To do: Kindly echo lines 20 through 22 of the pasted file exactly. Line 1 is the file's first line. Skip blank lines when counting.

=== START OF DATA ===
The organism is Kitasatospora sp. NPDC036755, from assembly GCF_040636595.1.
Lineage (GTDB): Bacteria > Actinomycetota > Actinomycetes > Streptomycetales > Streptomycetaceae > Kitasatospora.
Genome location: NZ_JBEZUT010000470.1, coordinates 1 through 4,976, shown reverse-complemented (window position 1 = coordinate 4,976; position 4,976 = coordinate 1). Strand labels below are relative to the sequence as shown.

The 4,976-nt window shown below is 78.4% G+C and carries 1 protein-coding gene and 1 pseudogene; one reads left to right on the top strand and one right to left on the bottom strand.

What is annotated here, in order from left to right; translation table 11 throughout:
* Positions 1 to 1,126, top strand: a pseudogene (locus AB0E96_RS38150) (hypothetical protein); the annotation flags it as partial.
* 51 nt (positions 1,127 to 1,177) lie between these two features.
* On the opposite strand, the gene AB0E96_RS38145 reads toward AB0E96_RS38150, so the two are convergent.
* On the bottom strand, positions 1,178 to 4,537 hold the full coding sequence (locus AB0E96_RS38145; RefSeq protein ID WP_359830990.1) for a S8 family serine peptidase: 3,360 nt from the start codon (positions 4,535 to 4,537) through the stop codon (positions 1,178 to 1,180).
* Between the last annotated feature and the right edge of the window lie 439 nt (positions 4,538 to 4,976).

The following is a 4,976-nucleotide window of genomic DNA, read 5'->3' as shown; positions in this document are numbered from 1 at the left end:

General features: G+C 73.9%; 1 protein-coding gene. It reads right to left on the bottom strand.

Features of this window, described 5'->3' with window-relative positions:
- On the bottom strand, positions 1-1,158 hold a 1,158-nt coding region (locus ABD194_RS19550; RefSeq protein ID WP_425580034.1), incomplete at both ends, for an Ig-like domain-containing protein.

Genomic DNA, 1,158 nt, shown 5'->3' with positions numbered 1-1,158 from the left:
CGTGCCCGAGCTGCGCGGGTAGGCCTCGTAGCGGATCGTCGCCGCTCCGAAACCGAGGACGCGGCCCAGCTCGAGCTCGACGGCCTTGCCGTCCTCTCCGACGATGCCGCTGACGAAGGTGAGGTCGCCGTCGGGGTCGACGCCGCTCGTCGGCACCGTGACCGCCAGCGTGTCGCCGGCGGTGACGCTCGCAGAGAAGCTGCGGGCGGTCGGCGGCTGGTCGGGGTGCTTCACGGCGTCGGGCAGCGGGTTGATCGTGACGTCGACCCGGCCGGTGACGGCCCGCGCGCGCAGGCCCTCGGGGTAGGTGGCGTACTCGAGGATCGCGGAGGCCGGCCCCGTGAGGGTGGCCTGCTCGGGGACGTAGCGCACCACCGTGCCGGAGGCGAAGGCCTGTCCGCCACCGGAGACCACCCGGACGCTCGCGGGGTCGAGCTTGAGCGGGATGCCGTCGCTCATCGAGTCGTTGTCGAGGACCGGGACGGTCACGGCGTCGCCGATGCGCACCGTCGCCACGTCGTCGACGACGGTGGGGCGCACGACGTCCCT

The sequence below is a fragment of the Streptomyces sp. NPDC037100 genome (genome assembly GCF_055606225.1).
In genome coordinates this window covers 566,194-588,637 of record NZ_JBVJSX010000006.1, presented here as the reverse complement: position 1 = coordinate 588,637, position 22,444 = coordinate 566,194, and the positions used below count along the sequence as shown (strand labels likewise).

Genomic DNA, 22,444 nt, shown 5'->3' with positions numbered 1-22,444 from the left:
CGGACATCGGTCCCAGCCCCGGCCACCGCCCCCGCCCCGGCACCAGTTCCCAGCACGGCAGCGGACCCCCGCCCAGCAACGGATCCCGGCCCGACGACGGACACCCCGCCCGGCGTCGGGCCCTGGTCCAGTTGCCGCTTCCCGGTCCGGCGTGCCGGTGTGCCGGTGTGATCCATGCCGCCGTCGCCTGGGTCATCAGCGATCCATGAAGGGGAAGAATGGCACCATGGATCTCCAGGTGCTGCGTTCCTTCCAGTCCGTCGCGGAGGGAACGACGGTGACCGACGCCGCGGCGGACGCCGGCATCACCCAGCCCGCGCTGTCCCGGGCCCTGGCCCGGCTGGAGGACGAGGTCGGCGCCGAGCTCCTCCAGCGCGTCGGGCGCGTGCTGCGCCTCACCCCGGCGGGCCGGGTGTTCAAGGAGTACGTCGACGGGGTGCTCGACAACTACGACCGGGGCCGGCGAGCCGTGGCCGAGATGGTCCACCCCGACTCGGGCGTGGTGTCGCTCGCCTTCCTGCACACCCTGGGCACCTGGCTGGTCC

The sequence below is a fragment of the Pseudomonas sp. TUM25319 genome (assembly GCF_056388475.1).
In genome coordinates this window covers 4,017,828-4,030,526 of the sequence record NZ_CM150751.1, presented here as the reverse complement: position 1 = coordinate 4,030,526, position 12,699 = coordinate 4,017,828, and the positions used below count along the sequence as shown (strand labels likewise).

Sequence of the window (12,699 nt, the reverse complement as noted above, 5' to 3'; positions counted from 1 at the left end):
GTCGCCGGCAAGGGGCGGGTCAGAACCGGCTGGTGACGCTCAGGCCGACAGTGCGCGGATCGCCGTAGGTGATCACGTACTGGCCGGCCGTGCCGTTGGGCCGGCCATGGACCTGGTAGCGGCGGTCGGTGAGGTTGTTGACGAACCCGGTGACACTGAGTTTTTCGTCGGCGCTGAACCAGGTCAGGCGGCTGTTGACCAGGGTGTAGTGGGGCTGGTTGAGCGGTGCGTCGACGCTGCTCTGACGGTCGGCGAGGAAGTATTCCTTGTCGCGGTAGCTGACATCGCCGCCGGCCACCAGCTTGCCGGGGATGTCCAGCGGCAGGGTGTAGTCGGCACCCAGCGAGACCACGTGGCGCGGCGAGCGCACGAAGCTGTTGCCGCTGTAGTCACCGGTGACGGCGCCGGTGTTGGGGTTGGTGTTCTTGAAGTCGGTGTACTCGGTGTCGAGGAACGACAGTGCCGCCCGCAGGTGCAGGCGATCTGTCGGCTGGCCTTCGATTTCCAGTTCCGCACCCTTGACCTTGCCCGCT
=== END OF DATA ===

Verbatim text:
CGGACATCGGTCCCAGCCCCGGCCACCGCCCCCGCCCCGGCACCAGTTCCCAGCACGGCAGCGGACCCCCGCCCAGCAACGGATCCCGGCCCGACGACGGACACCCCGCCCGGCGTCGGGCCCTGGTCCAGTTGCCGCTTCCCGGTCCGGCGTGCCGGTGTGCCGGTGTGATCCATGCCGCCGTCGCCTGGGTCATCAGCGATCCATGAAGGGGAAGAATGGCACCATGGATCTCCAGGTGCTGCGTTCCTTCCAGTCCGTCGCGGAGGGAACGACGGTGACCGACGCCGCGGCGGACGCCGGCATCACCCAGCCCGCGCTGTCCCGGGCCCTGGCCCGGCTGGAGGACGAGGTCGGCGCCGAGCTCCTCCAGCGCGTCGGGCGCGTGCTGCGCCTCACCCCGGCGGGCCGGGTGTTCAAGGAGTACGTCGACGGGGTGCTCGACAACTACGACCGGGGCCGGCGAGCCGTGGCCGAGATGGTCCACCCCGACTCGGGCGTGGTGTCGCTCGCCTTCCTGCACACCCTGGGCACCTGGCTGGTCC

The sequence below is a fragment of the Pseudomonas sp. TUM25319 genome (assembly GCF_056388475.1).
In genome coordinates this window covers 4,017,828-4,030,526 of the sequence record NZ_CM150751.1, presented here as the reverse complement: position 1 = coordinate 4,030,526, position 12,699 = coordinate 4,017,828, and the positions used below count along the sequence as shown (strand labels likewise).